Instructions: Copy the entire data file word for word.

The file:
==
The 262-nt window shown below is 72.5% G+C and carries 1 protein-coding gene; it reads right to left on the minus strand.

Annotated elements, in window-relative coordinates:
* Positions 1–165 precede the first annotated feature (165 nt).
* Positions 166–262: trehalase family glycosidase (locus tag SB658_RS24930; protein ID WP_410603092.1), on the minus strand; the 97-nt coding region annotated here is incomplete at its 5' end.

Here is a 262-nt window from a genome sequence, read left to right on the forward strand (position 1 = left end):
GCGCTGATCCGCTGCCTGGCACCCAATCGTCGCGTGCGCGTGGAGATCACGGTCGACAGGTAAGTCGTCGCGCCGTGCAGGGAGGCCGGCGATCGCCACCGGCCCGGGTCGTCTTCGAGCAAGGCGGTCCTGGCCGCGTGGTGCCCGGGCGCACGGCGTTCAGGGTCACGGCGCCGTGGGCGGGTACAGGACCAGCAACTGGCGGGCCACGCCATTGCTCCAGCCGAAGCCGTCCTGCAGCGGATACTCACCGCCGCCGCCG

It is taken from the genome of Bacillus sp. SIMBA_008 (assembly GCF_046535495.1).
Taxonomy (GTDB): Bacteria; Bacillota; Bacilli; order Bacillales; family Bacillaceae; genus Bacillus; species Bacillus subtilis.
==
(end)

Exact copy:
The 262-nt window shown below is 72.5% G+C and carries 1 protein-coding gene; it reads right to left on the minus strand.

Annotated elements, in window-relative coordinates:
* Positions 1–165 precede the first annotated feature (165 nt).
* Positions 166–262: trehalase family glycosidase (locus tag SB658_RS24930; protein ID WP_410603092.1), on the minus strand; the 97-nt coding region annotated here is incomplete at its 5' end.

Here is a 262-nt window from a genome sequence, read left to right on the forward strand (position 1 = left end):
GCGCTGATCCGCTGCCTGGCACCCAATCGTCGCGTGCGCGTGGAGATCACGGTCGACAGGTAAGTCGTCGCGCCGTGCAGGGAGGCCGGCGATCGCCACCGGCCCGGGTCGTCTTCGAGCAAGGCGGTCCTGGCCGCGTGGTGCCCGGGCGCACGGCGTTCAGGGTCACGGCGCCGTGGGCGGGTACAGGACCAGCAACTGGCGGGCCACGCCATTGCTCCAGCCGAAGCCGTCCTGCAGCGGATACTCACCGCCGCCGCCG

It is taken from the genome of Bacillus sp. SIMBA_008 (assembly GCF_046535495.1).
Taxonomy (GTDB): Bacteria; Bacillota; Bacilli; order Bacillales; family Bacillaceae; genus Bacillus; species Bacillus subtilis.